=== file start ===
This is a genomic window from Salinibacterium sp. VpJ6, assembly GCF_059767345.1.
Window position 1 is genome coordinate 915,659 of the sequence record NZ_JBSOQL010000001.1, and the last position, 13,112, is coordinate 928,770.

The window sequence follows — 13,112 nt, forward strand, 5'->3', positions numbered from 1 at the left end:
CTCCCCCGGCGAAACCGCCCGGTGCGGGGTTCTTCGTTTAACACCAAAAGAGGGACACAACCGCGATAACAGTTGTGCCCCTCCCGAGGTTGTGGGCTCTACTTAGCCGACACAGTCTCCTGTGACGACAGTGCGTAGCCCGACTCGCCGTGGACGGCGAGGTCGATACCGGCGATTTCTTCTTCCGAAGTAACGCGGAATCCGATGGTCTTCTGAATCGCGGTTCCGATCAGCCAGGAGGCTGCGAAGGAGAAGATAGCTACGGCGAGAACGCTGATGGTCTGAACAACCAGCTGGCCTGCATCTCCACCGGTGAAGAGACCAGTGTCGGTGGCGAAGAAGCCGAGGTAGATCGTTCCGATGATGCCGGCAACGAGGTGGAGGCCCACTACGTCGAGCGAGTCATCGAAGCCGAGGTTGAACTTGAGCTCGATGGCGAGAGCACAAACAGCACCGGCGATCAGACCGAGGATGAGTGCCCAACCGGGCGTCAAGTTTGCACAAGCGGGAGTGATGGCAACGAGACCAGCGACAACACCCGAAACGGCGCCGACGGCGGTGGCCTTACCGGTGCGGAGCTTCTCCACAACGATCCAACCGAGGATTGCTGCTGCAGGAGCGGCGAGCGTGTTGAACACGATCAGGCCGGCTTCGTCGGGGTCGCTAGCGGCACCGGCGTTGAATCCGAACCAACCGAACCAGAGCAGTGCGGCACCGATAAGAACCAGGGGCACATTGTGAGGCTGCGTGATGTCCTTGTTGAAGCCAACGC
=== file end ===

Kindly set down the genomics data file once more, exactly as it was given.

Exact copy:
This is a genomic window from Salinibacterium sp. VpJ6, assembly GCF_059767345.1.
Window position 1 is genome coordinate 915,659 of the sequence record NZ_JBSOQL010000001.1, and the last position, 13,112, is coordinate 928,770.

The window sequence follows — 13,112 nt, forward strand, 5'->3', positions numbered from 1 at the left end:
CTCCCCCGGCGAAACCGCCCGGTGCGGGGTTCTTCGTTTAACACCAAAAGAGGGACACAACCGCGATAACAGTTGTGCCCCTCCCGAGGTTGTGGGCTCTACTTAGCCGACACAGTCTCCTGTGACGACAGTGCGTAGCCCGACTCGCCGTGGACGGCGAGGTCGATACCGGCGATTTCTTCTTCCGAAGTAACGCGGAATCCGATGGTCTTCTGAATCGCGGTTCCGATCAGCCAGGAGGCTGCGAAGGAGAAGATAGCTACGGCGAGAACGCTGATGGTCTGAACAACCAGCTGGCCTGCATCTCCACCGGTGAAGAGACCAGTGTCGGTGGCGAAGAAGCCGAGGTAGATCGTTCCGATGATGCCGGCAACGAGGTGGAGGCCCACTACGTCGAGCGAGTCATCGAAGCCGAGGTTGAACTTGAGCTCGATGGCGAGAGCACAAACAGCACCGGCGATCAGACCGAGGATGAGTGCCCAACCGGGCGTCAAGTTTGCACAAGCGGGAGTGATGGCAACGAGACCAGCGACAACACCCGAAACGGCGCCGACGGCGGTGGCCTTACCGGTGCGGAGCTTCTCCACAACGATCCAACCGAGGATTGCTGCTGCAGGAGCGGCGAGCGTGTTGAACACGATCAGGCCGGCTTCGTCGGGGTCGCTAGCGGCACCGGCGTTGAATCCGAACCAACCGAACCAGAGCAGTGCGGCACCGATAAGAACCAGGGGCACATTGTGAGGCTGCGTGATGTCCTTGTTGAAGCCAACGC